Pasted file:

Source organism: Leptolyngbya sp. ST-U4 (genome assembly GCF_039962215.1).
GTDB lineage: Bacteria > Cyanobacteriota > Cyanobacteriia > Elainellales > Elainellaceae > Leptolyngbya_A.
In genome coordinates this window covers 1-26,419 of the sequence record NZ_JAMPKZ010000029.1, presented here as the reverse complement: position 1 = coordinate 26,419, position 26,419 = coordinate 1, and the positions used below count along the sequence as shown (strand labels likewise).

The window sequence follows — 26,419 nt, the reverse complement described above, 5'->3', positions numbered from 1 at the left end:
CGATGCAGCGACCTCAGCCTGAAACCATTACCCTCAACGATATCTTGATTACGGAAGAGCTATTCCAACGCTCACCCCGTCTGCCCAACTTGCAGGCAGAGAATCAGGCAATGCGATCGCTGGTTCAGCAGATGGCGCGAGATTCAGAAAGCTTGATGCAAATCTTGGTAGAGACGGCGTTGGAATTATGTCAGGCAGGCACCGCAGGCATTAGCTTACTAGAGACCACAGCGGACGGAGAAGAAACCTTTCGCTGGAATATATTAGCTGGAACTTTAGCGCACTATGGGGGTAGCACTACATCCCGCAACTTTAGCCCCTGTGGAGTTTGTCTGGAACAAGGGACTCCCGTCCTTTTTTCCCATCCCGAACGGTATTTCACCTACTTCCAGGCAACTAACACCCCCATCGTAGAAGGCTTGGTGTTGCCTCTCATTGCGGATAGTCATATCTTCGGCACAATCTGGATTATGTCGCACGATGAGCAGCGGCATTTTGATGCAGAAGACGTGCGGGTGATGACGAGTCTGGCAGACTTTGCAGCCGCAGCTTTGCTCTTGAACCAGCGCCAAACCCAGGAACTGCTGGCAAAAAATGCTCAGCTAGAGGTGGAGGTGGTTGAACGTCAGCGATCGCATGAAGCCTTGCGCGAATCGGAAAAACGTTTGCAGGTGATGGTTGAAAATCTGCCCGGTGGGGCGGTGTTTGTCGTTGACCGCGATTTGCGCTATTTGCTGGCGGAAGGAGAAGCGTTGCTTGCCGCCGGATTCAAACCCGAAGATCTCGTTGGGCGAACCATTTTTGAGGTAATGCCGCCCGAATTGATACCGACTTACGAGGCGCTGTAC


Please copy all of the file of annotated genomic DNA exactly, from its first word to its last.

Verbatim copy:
Source organism: Leptolyngbya sp. ST-U4 (genome assembly GCF_039962215.1).
GTDB lineage: Bacteria > Cyanobacteriota > Cyanobacteriia > Elainellales > Elainellaceae > Leptolyngbya_A.
In genome coordinates this window covers 1-26,419 of the sequence record NZ_JAMPKZ010000029.1, presented here as the reverse complement: position 1 = coordinate 26,419, position 26,419 = coordinate 1, and the positions used below count along the sequence as shown (strand labels likewise).

The window sequence follows — 26,419 nt, the reverse complement described above, 5'->3', positions numbered from 1 at the left end:
CGATGCAGCGACCTCAGCCTGAAACCATTACCCTCAACGATATCTTGATTACGGAAGAGCTATTCCAACGCTCACCCCGTCTGCCCAACTTGCAGGCAGAGAATCAGGCAATGCGATCGCTGGTTCAGCAGATGGCGCGAGATTCAGAAAGCTTGATGCAAATCTTGGTAGAGACGGCGTTGGAATTATGTCAGGCAGGCACCGCAGGCATTAGCTTACTAGAGACCACAGCGGACGGAGAAGAAACCTTTCGCTGGAATATATTAGCTGGAACTTTAGCGCACTATGGGGGTAGCACTACATCCCGCAACTTTAGCCCCTGTGGAGTTTGTCTGGAACAAGGGACTCCCGTCCTTTTTTCCCATCCCGAACGGTATTTCACCTACTTCCAGGCAACTAACACCCCCATCGTAGAAGGCTTGGTGTTGCCTCTCATTGCGGATAGTCATATCTTCGGCACAATCTGGATTATGTCGCACGATGAGCAGCGGCATTTTGATGCAGAAGACGTGCGGGTGATGACGAGTCTGGCAGACTTTGCAGCCGCAGCTTTGCTCTTGAACCAGCGCCAAACCCAGGAACTGCTGGCAAAAAATGCTCAGCTAGAGGTGGAGGTGGTTGAACGTCAGCGATCGCATGAAGCCTTGCGCGAATCGGAAAAACGTTTGCAGGTGATGGTTGAAAATCTGCCCGGTGGGGCGGTGTTTGTCGTTGACCGCGATTTGCGCTATTTGCTGGCGGAAGGAGAAGCGTTGCTTGCCGCCGGATTCAAACCCGAAGATCTCGTTGGGCGAACCATTTTTGAGGTAATGCCGCCCGAATTGATACCGACTTACGAGGCGCTGTAC